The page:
There is good news and bad news after legislative changes by the NDP Government. Good news is the NDP removed the cap on maximum insurable earnings. They also legislated interim payments to workers while their claim is being dealt with by a Case Manager, DRDRB and the Appeals Commission. The bad news is that there is no statute of limitations as to how long it takes for a Case Manager to make a decision. As well there is no statute of limitations to how long it takes for the DRDRB to make a decision and there also is no statute of limitations on how long it takes for the Appeals Commission to make a decision. This could take years. If a worker receives interim relief, the time it takes to go through the appeals process does not seem to matter as workers are being paid interim relief. The bad news is that interim relief is not based on a workers earnings, it is based on minimum wage which means that a worker whose earnings are at the high end will receive minimum wage which will ultimately result in losing everything they own with a good possibility of a worker committing suicide, killing WCB employees, their families or the politicians who are responsible for forcing them into a system that does not work.

Patrick Clayton who most Albertans recognize took the law into his own hands when it was apparent that local authorities refused to assist him. Question is: when local authorities do not protect a person is it a crime to protect yourself? It was determined by the Court that Mr. Clayton was not justified to take the law into his own hands and sentenced him to a prison term. Curiously when he served his time, WCB paid him what he was entitled to but why did WCB not pay him what he was entitled before he took the law into his own hands. He served his prison time and after getting out, WCB paid him and are still paying him for what he was entitled to. Does this mean that in order to receive the benefits a worker is entitled to, that a worker takes the law into their own hands, serves a prison term and then receives compensation after they get out. The moral of this story is that WCB is telling workers that in order to receive the benefits a worker is entitled to, the worker must get a shot gun, go down to the WCB office and threaten or kill WCB employees and then the worker will receive their benefits. Of course WCB did the same thing with Gregory Jacks who blew his head off with a shotgun and after he  was dead, WCB apologized to his widow and paid her the benefits Mr. Jacks was entitled to.

Having spent my early yeas in the military we were taught to take out the people at the top, not the people at the bottom.Using this philosophy, if Mr. Clayton was smart he would have gone to the legislature building and went after the people responsible for his problems and not after WCB  employees who are simply doing what they are allowed to get away with.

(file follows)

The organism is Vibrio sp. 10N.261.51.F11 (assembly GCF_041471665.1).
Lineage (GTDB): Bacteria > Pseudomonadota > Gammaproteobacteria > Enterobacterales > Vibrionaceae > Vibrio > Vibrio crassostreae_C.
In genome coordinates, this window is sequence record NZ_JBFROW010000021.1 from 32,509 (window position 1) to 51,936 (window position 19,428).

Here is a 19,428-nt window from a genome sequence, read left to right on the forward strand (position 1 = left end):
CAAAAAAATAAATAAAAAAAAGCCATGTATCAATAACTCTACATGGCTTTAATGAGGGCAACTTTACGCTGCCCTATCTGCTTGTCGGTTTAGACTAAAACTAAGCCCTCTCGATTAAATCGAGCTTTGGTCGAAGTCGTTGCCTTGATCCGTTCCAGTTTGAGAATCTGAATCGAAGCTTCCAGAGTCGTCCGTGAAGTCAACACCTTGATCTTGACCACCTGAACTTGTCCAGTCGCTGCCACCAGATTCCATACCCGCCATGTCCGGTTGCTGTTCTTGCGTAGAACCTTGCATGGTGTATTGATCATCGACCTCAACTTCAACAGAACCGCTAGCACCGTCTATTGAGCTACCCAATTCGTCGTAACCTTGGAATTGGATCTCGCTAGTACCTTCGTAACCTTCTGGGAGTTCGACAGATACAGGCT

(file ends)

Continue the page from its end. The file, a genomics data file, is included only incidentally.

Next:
Obviously, by abolishing WCB, it  would open Alberta for business with employers from other provinces most likely relocating to Alberta and employers who are presently in Alberta remaining in the province where employers and workers share the cost of disability insurance without the horrendous task of determining causation.

Last but not least, if WCB is such a great insurance plan, why did the Government bring in regulations to exempt numerous employers and workers from having to be covered by WCB which raises an interesting question. When workers and employers who are exempt from being forced into WCB, if an employer or worker covered under workers compensation is involved in an accident with a worker or an employer that is exempt, they can be sued by an exempt worker or employer in the event of an accident where the worker or employer covered under WCB is at fault. In other words, the “Grand Bargain” envisioned by Meredith is not such a grand bargain at all. Better to mandate that all workers and employers be covered under a non conditional disability insurance to avoid any civil litigation involving workers and employers. Why do something half-assed when there is a better alternative. 

Aug 182019
 

By Gerald

This is how governments should function by standing up and fighting for workers, not like provincial governments that are complicit in protecting their sacred cows known as worker compensation boards. I watched a documentary involving workers in Peterborough Ontario who were denied and still being denied workers compensation by WSIB due to occupational diseases while employed at General Electric. Click on the following link:

https://www.workerscompensation.com/news_read.php?id=33420

Aug 072019
 

By Gerald

After decades of studying workers compensation systems in Canada and the U.S., it is apparent to any one who has any  intelligence that a plan that had good intentions has lost it’s usefulness. It is disgusting that the minister in charge of WCB will not respond to a request to explain “who has the burden of proof in the Alberta workers compensation system and yet expects that he has entitlement to being called honorable. Honorable people are willing to go the distance to see that justice is done or seen to be done. It is further disgusting that the Fair Practice Office which is  supposed to assist workers and employers to navigate the system either do not know and refuse to take this issue into the courts. It is disgusting also that the millions of dollars union members pay into unions that this issue would not be taken by unions into the courts. Where are the firefighters, police, paramedics, nurses, public servants etc. when they are required to stand up for themselves against what many refer to as a criminal organization supported by the Government who will not take this matter to the courts. C of QB Justice Millar determined that the burden of proof is on the “Board” The Office of the Ombudsman has determined that initially the burden of proof is on the “Board” and is shifted to the worker on appeal which creates a slippery slope due to the fact that in order to shift the burden of proof, all a Case Manager has to do is to deny the claim. How can any claim be adjudicated if no one knows who has the burden of proof. Everywhere a worker turns, they are confronted with elected or appointed bureaucrats who gather at the public trough and do nothing.  The office of the Ombudsman is a joke as after determining that the “Board” has the burden of proof, the Office of the Ombudsman is supposed to comply with Section 27 of the WCA and refer the matter to the Lieutenant Governor in Council who then determines if an injustice or hardship has resulted to a worker. How much of a hardship or injustice is there when workers are forced to bear the burden of proof.